While there are many hotly disputed topics in nutrition, sugar is not one of them: across the board, most of us recognise sugar as ‘empty calories’ and know it is not good for us. Unfortunately, however, labelling sugar as ‘bad’ has resulted in many of us believing that the sugar in fruit should also to be feared and its consumption limited.
It’s time to clear up some confusion! First, it’s important to understand that the term ‘sugar’ encompasses many forms of sugar. While some sugars naturally occur in foods such as in fruit or milk, others, known as ‘free sugars’, are refined and added to processed or semi-processed foods to enhance sweetness and to deliver a more palatable food. Honey and syrups are exceptions to this – while they are naturally occurring, they are still classified as ‘free sugars’. Although all sugars deliver the same amount of calories, whether in their natural or processed state, the health risks of eating sugars are linked to overconsumption of ‘free sugars’ – not the sugars naturally occurring in fruit.
While both fruit and table sugar contain a mix of sucrose, fructose and glucose, it would be incredibly difficult to consume excessive amounts of fructose by eating whole fruits. Conversely, consuming excessive sugar is incredibly easy from foods and drinks that contain “free sugars”. Consider for example that eating only 5 Tim Tams can deliver 40g of sugar, which is well above the upper consumption limit set by the American Heart Association recommendation of no more than 6 tsp (24g) of sugar for women & 9 tsp (36g) for men per day.
Considering that one orange can pack 12g grams of sugar, many people see this as a reason to limit their fruit intake. However, evidence suggests that in almost any amount, fruits are not harmful and are even beneficial. When scientists had subjects consume 20 servings of fruit per day, not only did they find no adverse effects on weight, blood pressure, or cholesterol – they found an improvement all these markers. This is likely because, besides the sugar, fruits also contain good amounts of fibre, vitamins, minerals and phytonutrients which are essential for good health. The fibre is what really separates naturally occurring sugars from ‘free sugars’: it has been shown to effectively slow down the absorption of sugar into our bloodstream. In short, as long as we’re eating a balanced and varied diet, there is absolutely no reason to limit fruit intake – even bananas!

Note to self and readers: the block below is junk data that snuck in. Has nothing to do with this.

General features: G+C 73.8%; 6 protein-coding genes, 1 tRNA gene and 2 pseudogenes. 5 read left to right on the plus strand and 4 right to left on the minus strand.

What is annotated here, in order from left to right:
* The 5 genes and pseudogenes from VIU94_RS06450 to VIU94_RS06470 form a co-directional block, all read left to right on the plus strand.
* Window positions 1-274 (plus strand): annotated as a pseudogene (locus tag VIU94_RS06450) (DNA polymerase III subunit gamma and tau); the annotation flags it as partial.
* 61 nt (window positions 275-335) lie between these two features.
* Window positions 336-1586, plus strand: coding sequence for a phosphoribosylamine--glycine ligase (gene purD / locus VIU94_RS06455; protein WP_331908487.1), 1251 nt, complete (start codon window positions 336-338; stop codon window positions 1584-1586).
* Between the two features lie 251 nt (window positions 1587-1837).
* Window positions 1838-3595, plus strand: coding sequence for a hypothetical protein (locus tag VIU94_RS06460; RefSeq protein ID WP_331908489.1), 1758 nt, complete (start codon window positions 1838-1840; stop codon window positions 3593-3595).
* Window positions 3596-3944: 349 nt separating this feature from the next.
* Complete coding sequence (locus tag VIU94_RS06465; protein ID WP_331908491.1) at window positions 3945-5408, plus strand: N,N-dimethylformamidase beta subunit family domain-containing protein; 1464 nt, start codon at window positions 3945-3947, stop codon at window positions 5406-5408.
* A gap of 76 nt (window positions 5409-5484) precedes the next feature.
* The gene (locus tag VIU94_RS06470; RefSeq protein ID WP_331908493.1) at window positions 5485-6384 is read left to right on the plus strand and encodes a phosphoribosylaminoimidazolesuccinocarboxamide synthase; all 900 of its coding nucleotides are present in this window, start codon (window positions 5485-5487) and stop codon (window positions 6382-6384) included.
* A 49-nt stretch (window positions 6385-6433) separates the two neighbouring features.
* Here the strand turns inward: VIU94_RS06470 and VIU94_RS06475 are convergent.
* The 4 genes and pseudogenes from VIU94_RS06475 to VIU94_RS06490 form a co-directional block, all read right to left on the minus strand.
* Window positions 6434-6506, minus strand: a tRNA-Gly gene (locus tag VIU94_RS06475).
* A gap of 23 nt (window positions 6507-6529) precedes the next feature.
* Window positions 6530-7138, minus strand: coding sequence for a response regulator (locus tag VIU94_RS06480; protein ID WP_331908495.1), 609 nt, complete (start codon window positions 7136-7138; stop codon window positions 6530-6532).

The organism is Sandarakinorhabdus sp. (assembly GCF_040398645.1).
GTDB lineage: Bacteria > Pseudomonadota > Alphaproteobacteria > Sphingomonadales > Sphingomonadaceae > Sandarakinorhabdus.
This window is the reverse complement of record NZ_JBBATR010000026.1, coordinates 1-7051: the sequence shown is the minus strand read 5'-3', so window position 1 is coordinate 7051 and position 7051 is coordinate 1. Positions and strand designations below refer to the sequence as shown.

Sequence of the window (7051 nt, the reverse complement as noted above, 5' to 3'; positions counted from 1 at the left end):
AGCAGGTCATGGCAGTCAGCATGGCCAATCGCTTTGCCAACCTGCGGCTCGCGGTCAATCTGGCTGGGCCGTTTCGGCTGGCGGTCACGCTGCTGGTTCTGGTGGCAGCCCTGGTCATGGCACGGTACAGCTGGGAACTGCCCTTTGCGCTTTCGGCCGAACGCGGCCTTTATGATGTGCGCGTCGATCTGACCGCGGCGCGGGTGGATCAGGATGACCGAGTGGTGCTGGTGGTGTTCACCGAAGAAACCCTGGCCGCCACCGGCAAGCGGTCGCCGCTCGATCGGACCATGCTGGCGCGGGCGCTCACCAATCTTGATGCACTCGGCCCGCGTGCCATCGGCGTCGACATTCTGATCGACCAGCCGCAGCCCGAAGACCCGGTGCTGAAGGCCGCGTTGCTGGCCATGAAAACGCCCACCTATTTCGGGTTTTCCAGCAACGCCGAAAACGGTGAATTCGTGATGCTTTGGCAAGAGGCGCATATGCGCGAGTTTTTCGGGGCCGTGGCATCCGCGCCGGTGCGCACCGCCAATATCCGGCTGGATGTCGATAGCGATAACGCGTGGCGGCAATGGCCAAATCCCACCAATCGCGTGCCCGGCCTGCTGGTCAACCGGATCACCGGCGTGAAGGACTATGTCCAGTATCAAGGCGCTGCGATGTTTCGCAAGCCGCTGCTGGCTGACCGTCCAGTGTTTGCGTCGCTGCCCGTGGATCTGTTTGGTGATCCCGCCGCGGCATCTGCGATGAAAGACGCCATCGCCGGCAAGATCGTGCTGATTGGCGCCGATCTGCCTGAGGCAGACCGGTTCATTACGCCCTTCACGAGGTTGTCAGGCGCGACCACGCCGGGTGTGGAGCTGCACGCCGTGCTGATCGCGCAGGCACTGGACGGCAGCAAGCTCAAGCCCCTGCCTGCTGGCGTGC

Unfortunately, the answer is no. Even though we’ve established that fruit is incredibly healthy, the way that fruit is processed can influence its composition. Unsweetened frozen fruit tends to involve minimal processing and is therefore comparable to fresh fruit in terms on nutrients. Fruit destined to be frozen is usually subjected to a short period of heat to prevent it from breaking down, after which the fruit is frozen, a process which preserves its nutrients. Dried fruit, however, is to be limited or only enjoyed in moderation. The drying process removes water from the fruit and thus turns a perfectly healthy fruit into a real ‘sugar bomb’: a fresh apricot contains about 6g of sugar per 100g of fruit, while its dried counterpart can contain up to 40g per 100g of fruit.
While this isn’t problematic in itself as the sugar is in its natural form, due to the removal of water, dried fruit often contains a concentrated amount of calories: just 100g can have 350 calories! If you’re anything like me, you’d be eating a few dried apricots in a mouthful, and before you know it, you’ve had 10 – so my advice would be to just go for the fresh option! Lastly, fruit juices are better than drinking soda or sugary drinks, but they are definitely not as healthy as their whole food counterpart: the juicing process strips the majority of the fibre away and results in a higher percentage of sugar, without doing much to make us feel full. Smoothies fair better than juices as the fibre remains intact, but keep in mind they may be hiding a surprising amount of calories and they are unlikely to keep us full for long.
Make sure you follow Simon Hill on Instagram @plant_proof for more tips and look out for his book that he’s publishing early 2020 globally with Penguin (all profits being donated to charity)
Source: Read Full Article